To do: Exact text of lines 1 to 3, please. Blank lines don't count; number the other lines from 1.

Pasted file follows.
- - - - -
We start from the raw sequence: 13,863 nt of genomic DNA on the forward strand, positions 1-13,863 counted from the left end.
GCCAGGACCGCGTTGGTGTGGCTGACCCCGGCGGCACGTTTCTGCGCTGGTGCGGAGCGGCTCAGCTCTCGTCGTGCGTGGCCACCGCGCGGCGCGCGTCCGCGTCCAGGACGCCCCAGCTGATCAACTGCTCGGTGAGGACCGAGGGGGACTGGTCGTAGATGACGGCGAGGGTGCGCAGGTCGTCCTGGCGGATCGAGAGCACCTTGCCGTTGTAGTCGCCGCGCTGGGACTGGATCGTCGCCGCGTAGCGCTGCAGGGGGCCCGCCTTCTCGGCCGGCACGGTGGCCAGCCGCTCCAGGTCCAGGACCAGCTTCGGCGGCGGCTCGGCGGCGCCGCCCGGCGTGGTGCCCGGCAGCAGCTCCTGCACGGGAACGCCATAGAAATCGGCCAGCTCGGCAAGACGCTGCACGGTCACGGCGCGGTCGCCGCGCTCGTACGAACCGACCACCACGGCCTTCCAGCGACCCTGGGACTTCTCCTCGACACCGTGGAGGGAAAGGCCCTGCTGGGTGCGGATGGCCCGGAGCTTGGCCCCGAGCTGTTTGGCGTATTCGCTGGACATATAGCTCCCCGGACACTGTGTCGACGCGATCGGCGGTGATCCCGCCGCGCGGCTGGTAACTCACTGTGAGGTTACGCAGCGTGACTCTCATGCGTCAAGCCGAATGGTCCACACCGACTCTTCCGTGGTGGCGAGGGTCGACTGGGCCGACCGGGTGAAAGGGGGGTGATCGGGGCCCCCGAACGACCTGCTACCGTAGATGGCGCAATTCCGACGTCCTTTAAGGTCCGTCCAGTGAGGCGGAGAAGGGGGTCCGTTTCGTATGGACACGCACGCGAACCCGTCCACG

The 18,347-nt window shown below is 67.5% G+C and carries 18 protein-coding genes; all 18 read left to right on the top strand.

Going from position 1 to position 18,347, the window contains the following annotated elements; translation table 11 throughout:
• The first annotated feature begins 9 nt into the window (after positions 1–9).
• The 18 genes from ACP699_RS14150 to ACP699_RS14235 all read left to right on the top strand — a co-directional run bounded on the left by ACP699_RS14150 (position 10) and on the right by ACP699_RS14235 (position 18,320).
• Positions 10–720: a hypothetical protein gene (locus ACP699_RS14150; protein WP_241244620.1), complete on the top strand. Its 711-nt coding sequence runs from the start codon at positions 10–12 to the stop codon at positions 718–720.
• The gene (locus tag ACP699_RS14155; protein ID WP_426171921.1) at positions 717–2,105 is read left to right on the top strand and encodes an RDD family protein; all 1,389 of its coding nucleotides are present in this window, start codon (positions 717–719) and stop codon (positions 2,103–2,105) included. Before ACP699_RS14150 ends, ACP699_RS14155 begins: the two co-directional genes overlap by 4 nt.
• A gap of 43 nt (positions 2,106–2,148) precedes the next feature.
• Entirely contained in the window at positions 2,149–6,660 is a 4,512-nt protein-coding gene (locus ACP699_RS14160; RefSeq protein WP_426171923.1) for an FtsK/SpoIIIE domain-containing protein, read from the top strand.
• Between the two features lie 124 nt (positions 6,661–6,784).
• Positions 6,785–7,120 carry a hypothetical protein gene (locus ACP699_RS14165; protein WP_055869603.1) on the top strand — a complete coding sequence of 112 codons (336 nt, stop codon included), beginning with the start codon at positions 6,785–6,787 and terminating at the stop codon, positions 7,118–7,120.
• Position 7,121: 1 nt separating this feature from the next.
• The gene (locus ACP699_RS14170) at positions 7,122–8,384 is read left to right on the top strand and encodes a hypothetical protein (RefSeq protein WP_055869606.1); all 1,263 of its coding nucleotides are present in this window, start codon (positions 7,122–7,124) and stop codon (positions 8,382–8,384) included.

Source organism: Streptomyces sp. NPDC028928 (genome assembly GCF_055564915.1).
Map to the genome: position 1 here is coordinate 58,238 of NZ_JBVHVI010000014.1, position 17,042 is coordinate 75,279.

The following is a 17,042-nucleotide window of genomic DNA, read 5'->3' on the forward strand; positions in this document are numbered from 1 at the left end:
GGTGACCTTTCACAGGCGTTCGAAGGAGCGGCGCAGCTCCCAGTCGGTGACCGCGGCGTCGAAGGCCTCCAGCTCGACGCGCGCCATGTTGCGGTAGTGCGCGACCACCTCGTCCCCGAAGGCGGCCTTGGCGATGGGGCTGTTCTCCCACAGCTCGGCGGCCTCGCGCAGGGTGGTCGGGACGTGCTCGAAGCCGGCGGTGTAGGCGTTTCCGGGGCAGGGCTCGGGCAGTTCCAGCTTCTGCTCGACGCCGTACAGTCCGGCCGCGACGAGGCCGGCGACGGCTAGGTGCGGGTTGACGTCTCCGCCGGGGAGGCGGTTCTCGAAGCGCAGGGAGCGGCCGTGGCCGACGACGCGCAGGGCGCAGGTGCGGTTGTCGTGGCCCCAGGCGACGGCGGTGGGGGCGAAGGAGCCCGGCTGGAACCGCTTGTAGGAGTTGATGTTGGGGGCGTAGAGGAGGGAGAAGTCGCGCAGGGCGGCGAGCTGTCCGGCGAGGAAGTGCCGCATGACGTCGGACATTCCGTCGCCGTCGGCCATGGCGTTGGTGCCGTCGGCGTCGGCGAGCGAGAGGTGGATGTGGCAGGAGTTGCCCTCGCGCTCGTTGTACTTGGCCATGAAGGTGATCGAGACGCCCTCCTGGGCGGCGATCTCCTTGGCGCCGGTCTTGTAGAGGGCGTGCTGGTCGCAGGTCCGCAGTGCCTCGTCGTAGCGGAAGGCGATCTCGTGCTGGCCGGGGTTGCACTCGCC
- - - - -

We start from the raw sequence: 13,863 nt of genomic DNA on the forward strand, positions 1-13,863 counted from the left end.
GCCAGGACCGCGTTGGTGTGGCTGACCCCGGCGGCACGTTTCTGCGCTGGTGCGGAGCGGCTCAGCTCTCGTCGTGCGTGGCCACCGCGCGGCGCGCGTCCGCGTCCAGGACGCCCCAGCTGATCAACTGCTCGGTGAGGACCGAGGGGGACTGGTCGTAGATGACGGCGAGGGTGCGCAGGTCGTCCTGGCGGATCGAGAGCACCTTGCCGTTGTAGTCGCCGCGCTGGGACTGGATCGTCGCCGCGTAGCGCTGCAGGGGGCCCGCCTTCTCGGCCGGCACGGTGGCCAGCCGCTCCAGGTCCAGGACCAGCTTCGGCGGCGGCTCGGCGGCGCCGCCCGGCGTGGTGCCCGGCAGCAGCTCCTGCACGGGAACGCCATAGAAATCGGCCAGCTCGGCAAGACGCTGCACGGTCACGGCGCGGTCGCCGCGCTCGTACGAACCGACCACCACGGCCTTCCAGCGACCCTGGGACTTCTCCTCGACACCGTGGAGGGAAAGGCCCTGCTGGGTGCGGATGGCCCGGAGCTTGGCCCCGAGCTGTTTGGCGTATTCGCTGGACATATAGCTCCCCGGACACTGTGTCGACGCGATCGGCGGTGATCCCGCCGCGCGGCTGGTAACTCACTGTGAGGTTACGCAGCGTGACTCTCATGCGTCAAGCCGAATGGTCCACACCGACTCTTCCGTGGTGGCGAGGGTCGACTGGGCCGACCGGGTGAAAGGGGGGTGATCGGGGCCCCCGAACGACCTGCTACCGTAGATGGCGCAATTCCGACGTCCTTTAAGGTCCGTCCAGTGAGGCGGAGAAGGGGGTCCGTTTCGTATGGACACGCACGCGAACCCGTCCACG

The 18,347-nt window shown below is 67.5% G+C and carries 18 protein-coding genes; all 18 read left to right on the top strand.